Augusta Resource Corp. continues its longstanding practice of providing misleading information to investors in its most recent “Investor Presentation” posted on the company’s website.
Vancouver, B.C-based Augusta, which is seeking state and federal permits through its Rosemont Copper Company subsidiary to construct an open pit copper mine southeast of Tucson, claims on page 16 of the presentation that “Rosemont has established funding” for the $1.23 billion project.
The company emphasizes the point by using red type for “established funding.”
Augusta then tells investors that it plans to use debt to cover 60 percent of the $890 million in project financing and that financing will be in place by the end of the 2nd Quarter 2013.
Augusta then claims that it will obtain the two final federal permits from the U.S. Forest Service and the U.S. Army Corps of Engineers needed to move forward with construction of the mile-wide, half-mile deep mine by the end of the 2nd Quarter.
With the permits in hand, and financing in place, the company tells investors it will “commence construction in 2013” and begin “copper production in 2015”.
All this may sound great to an Augusta investor or potential investor. But none of it is true. And Augusta knows it’s not true.
To start with, Rosemont doesn’t have “established funding”. In fact, Augusta’s auditor issued a March 25, 2013 warning to investors that there is “substantial doubt” about Augusta’s ability to “continue as a going concern.”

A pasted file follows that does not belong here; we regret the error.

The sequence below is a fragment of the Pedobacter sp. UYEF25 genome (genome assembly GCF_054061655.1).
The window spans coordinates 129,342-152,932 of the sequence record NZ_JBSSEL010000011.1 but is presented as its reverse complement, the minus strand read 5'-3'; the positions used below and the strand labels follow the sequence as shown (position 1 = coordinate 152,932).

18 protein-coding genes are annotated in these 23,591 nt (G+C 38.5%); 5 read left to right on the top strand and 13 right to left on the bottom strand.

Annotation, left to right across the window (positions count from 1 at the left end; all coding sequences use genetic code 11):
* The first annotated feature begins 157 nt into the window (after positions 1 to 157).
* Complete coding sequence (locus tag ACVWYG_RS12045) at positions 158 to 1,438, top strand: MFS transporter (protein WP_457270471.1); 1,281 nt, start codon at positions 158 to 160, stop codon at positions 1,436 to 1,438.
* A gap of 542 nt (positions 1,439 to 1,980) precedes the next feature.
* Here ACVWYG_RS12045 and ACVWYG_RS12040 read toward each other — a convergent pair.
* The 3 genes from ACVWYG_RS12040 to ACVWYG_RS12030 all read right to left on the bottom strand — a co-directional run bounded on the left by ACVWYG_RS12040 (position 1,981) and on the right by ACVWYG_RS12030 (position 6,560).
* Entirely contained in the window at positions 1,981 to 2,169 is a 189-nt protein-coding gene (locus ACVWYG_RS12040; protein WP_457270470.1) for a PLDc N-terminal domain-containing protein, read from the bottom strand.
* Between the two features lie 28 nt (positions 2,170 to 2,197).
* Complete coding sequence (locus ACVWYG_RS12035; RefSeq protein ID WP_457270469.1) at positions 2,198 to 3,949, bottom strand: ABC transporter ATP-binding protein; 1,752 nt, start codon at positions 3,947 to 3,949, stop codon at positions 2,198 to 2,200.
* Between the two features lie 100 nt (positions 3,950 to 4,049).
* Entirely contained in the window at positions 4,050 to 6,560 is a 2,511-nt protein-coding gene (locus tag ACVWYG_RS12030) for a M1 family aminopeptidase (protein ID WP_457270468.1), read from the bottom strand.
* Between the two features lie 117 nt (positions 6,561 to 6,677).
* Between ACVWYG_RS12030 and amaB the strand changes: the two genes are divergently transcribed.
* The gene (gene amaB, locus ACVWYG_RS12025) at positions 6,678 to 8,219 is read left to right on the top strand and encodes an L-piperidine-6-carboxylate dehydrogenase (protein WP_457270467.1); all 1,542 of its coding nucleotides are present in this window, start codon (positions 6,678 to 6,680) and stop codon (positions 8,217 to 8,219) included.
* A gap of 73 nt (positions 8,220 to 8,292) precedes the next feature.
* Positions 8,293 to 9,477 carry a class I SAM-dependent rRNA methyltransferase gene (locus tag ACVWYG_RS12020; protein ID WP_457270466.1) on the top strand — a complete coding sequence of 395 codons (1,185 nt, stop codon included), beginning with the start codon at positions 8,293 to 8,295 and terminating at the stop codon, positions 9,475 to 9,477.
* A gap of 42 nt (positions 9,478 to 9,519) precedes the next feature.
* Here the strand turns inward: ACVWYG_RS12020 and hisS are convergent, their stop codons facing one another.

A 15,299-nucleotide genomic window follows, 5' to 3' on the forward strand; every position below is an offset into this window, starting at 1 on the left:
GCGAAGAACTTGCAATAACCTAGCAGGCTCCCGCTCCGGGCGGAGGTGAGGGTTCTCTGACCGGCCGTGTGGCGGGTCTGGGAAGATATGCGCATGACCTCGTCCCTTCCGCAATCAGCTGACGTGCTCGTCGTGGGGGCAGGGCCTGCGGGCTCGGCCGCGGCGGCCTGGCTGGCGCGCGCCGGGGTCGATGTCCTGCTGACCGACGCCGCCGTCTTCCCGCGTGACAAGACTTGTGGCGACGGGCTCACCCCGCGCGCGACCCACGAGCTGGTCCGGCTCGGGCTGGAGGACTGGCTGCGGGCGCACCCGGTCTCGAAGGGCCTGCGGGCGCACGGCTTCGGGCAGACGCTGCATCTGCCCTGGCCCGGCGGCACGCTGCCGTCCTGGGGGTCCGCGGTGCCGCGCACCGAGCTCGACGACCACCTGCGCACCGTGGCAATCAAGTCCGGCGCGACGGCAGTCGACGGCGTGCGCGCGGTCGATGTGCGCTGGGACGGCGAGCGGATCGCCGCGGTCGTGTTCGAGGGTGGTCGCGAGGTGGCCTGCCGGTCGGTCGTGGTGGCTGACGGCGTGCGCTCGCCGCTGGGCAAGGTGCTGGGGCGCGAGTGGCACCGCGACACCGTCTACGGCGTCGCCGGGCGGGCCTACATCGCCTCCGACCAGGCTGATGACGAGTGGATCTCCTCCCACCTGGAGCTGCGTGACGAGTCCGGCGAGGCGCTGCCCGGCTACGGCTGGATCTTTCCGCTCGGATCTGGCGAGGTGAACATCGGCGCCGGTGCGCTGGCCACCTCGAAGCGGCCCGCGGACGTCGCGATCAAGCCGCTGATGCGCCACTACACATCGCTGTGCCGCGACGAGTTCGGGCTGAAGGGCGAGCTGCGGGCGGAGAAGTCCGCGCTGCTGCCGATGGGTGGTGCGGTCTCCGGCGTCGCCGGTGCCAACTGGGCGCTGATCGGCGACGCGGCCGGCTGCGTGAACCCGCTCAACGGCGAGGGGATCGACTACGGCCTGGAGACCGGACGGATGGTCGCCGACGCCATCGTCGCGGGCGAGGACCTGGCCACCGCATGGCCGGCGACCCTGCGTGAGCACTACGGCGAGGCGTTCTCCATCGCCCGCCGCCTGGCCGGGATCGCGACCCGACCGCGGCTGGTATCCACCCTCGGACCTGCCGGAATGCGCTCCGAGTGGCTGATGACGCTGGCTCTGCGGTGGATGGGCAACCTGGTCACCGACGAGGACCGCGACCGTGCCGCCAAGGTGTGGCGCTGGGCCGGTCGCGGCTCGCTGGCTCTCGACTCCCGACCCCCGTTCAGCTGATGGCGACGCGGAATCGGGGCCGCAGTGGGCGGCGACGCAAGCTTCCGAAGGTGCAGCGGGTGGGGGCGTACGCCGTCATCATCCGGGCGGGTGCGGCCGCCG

Not only is Augusta teetering on financial collapse, the company remains mired in negotiations for financing that have been ongoing for several years.
Contrary to Augusta’s claim in the Investors’ Presentation that Rosemont has “established funding”, Note 1 of the 2012 audited financial statement released March 25 reports that Augusta is “currently discussing project financing (emphasis added) with a number of lending institutions and believes (emphasis added) that such discussions will result in the Company obtaining the project financing required to fund the construction of the Rosemont project. However there is no assurance (emphasis added) that such financing will be obtained or obtained on commercially favourable terms.”
In other words, Augusta doesn’t have established funding for the Rosemont mine in place, and may never obtain the funding to build the mine. Augusta’s claim that Rosemont financing is in place is as misleading as telling your accountant you have won the Powerball jackpot merely by purchasing a $2 lottery ticket.
As for Augusta’s claims that the Forest Service and Army Corps will issue permits by the end of June, there is no evidence whatsoever from either agency that the permits will be issued by the end of the second quarter.
The Forest Service announced last November that it does not have a target date for issuing a Final Environmental Impact Statement and a Record of Decision needed before mining can commence. The agency is continuing a review of Rosemont’s proposed mitigation plan for the project and the impact on endangered species, including the jaguar.
Coronado National Forest Supervisor Jim Upchurch said last November that once a Final EIS is completed, it will be forwarded to the Regional Forest headquarters in Albuquerque for review. Other cooperating agencies will also have an opportunity to comment on the document, which could require more analysis.
The U.S. Army Corps of Engineers won’t make a decision on issuing a Section 404 Clean Water Act permit until after it has received the Final EIS from the Forest Service.
Further complicating matters for Augusta is that the U.S. Environmental Protection Agency Region IX has sharply criticized the mining plan. EPA also has veto authority over any water permit issued by the Army Corps of Engineers.
Meanwhile, two state permits – The Aquifer Protection Permit and the Air Quality Permit – are both under appeal by citizens groups. Contrary to Augusta’s assertion in the Investors Presentation, it does not yet have the two state permits “in hand”.
Without the permits, Augusta will not be able to begin construction on the mine.